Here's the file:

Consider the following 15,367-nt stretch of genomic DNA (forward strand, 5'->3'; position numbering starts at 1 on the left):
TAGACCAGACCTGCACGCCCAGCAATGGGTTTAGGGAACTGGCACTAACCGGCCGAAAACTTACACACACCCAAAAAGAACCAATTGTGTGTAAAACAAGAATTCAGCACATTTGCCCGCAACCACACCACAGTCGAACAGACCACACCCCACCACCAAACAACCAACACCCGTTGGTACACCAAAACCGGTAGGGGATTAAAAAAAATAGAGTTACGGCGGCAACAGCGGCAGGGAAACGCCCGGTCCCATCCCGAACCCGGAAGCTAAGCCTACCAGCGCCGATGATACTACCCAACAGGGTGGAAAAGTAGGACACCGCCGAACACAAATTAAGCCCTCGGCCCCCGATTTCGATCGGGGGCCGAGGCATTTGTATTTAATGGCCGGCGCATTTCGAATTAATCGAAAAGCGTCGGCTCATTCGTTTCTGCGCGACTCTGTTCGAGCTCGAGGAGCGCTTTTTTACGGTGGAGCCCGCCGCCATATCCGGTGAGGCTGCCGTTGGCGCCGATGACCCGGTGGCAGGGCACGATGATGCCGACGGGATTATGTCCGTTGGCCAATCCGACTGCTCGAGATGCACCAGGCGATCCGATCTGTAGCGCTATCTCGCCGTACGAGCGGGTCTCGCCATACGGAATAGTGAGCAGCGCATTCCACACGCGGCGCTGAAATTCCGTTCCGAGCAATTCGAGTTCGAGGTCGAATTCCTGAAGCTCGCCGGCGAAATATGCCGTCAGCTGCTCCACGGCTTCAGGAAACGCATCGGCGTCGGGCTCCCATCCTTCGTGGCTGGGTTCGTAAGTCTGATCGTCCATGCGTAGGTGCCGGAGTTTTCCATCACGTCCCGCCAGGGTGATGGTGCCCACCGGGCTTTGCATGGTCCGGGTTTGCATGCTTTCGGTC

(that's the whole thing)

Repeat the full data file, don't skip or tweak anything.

Consider the following 15,367-nt stretch of genomic DNA (forward strand, 5'->3'; position numbering starts at 1 on the left):
TAGACCAGACCTGCACGCCCAGCAATGGGTTTAGGGAACTGGCACTAACCGGCCGAAAACTTACACACACCCAAAAAGAACCAATTGTGTGTAAAACAAGAATTCAGCACATTTGCCCGCAACCACACCACAGTCGAACAGACCACACCCCACCACCAAACAACCAACACCCGTTGGTACACCAAAACCGGTAGGGGATTAAAAAAAATAGAGTTACGGCGGCAACAGCGGCAGGGAAACGCCCGGTCCCATCCCGAACCCGGAAGCTAAGCCTACCAGCGCCGATGATACTACCCAACAGGGTGGAAAAGTAGGACACCGCCGAACACAAATTAAGCCCTCGGCCCCCGATTTCGATCGGGGGCCGAGGCATTTGTATTTAATGGCCGGCGCATTTCGAATTAATCGAAAAGCGTCGGCTCATTCGTTTCTGCGCGACTCTGTTCGAGCTCGAGGAGCGCTTTTTTACGGTGGAGCCCGCCGCCATATCCGGTGAGGCTGCCGTTGGCGCCGATGACCCGGTGGCAGGGCACGATGATGCCGACGGGATTATGTCCGTTGGCCAATCCGACTGCTCGAGATGCACCAGGCGATCCGATCTGTAGCGCTATCTCGCCGTACGAGCGGGTCTCGCCATACGGAATAGTGAGCAGCGCATTCCACACGCGGCGCTGAAATTCCGTTCCGAGCAATTCGAGTTCGAGGTCGAATTCCTGAAGCTCGCCGGCGAAATATGCCGTCAGCTGCTCCACGGCTTCAGGAAACGCATCGGCGTCGGGCTCCCATCCTTCGTGGCTGGGTTCGTAAGTCTGATCGTCCATGCGTAGGTGCCGGAGTTTTCCATCACGTCCCGCCAGGGTGATGGTGCCCACCGGGCTTTGCATGGTCCGGGTTTGCATGCTTTCGGTC